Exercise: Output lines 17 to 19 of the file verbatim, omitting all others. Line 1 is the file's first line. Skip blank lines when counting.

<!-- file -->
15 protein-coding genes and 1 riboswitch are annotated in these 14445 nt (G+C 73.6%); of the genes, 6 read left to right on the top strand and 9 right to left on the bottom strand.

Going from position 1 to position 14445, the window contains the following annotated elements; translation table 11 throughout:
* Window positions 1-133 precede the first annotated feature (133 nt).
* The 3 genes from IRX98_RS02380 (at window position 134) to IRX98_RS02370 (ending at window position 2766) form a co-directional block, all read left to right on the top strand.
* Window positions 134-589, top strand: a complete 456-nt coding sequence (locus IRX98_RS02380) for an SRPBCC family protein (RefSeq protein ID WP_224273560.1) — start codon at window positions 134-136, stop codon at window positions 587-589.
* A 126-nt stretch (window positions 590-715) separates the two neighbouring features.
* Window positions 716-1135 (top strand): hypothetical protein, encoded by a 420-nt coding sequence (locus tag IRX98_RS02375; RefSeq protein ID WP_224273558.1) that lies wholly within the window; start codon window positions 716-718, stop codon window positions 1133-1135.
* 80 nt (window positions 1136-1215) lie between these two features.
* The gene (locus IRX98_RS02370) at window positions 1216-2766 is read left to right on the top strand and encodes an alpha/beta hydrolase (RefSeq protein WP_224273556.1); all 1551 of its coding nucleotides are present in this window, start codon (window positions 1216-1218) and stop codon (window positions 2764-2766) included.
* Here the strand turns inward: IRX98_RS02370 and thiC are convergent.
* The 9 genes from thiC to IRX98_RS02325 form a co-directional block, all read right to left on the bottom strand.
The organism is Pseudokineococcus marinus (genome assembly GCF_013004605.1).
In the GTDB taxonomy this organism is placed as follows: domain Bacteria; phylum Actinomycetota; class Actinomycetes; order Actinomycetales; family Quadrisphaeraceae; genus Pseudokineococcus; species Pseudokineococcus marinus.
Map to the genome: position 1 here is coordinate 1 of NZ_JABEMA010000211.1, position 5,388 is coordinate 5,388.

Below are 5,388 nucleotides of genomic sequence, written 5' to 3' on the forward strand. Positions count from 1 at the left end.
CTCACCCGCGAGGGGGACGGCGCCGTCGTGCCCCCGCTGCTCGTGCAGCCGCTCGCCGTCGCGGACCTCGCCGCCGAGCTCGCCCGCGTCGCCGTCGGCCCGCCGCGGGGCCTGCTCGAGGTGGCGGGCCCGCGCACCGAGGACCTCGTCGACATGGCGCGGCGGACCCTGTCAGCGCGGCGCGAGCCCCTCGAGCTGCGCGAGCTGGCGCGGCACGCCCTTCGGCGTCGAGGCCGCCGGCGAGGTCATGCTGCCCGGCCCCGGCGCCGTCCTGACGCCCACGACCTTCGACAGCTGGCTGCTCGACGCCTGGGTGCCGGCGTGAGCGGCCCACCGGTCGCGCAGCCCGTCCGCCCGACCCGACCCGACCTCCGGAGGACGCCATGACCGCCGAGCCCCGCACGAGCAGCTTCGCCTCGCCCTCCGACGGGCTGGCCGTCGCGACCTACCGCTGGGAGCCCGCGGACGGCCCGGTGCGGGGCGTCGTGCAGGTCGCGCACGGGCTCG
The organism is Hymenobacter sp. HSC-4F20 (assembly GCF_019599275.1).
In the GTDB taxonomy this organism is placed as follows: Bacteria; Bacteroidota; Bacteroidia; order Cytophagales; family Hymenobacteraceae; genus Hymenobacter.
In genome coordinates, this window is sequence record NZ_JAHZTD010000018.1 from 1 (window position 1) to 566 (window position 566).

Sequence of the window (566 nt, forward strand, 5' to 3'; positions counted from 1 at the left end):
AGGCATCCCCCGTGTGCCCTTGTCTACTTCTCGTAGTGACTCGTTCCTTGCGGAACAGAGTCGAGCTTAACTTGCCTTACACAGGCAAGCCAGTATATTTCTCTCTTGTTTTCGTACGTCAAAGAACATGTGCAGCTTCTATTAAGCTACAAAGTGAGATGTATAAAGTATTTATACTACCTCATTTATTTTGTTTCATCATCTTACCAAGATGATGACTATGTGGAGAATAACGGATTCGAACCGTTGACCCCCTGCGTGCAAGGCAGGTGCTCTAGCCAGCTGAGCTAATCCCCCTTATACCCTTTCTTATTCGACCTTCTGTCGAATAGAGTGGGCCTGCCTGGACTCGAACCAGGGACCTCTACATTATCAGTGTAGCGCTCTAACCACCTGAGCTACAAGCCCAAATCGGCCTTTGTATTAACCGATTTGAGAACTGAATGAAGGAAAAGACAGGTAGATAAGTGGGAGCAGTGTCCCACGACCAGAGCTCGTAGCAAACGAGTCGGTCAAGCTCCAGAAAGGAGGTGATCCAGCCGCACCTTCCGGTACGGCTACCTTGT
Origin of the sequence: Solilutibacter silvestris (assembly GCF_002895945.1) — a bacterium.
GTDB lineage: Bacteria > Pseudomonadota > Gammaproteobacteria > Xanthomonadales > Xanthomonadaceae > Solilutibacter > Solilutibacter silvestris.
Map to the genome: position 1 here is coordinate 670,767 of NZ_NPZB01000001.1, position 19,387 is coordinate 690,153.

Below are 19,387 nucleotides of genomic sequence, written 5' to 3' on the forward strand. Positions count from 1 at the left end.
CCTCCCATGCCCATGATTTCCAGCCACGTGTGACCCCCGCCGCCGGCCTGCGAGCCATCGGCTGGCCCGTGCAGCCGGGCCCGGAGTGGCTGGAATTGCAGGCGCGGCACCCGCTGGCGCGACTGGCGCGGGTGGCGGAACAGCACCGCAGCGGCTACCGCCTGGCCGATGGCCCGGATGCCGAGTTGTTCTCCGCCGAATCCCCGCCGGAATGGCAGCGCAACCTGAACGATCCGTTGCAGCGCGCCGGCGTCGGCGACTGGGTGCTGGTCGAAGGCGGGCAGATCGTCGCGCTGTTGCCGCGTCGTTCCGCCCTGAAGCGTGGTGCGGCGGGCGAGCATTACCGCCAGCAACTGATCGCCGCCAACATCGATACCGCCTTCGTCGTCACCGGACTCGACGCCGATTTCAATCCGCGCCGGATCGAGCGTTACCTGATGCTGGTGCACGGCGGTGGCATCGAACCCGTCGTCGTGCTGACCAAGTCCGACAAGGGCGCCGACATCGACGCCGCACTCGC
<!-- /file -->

The organism is Hymenobacter sp. HSC-4F20 (assembly GCF_019599275.1).
In the GTDB taxonomy this organism is placed as follows: Bacteria; Bacteroidota; Bacteroidia; order Cytophagales; family Hymenobacteraceae; genus Hymenobacter.
In genome coordinates, this window is sequence record NZ_JAHZTD010000018.1 from 1 (window position 1) to 566 (window position 566).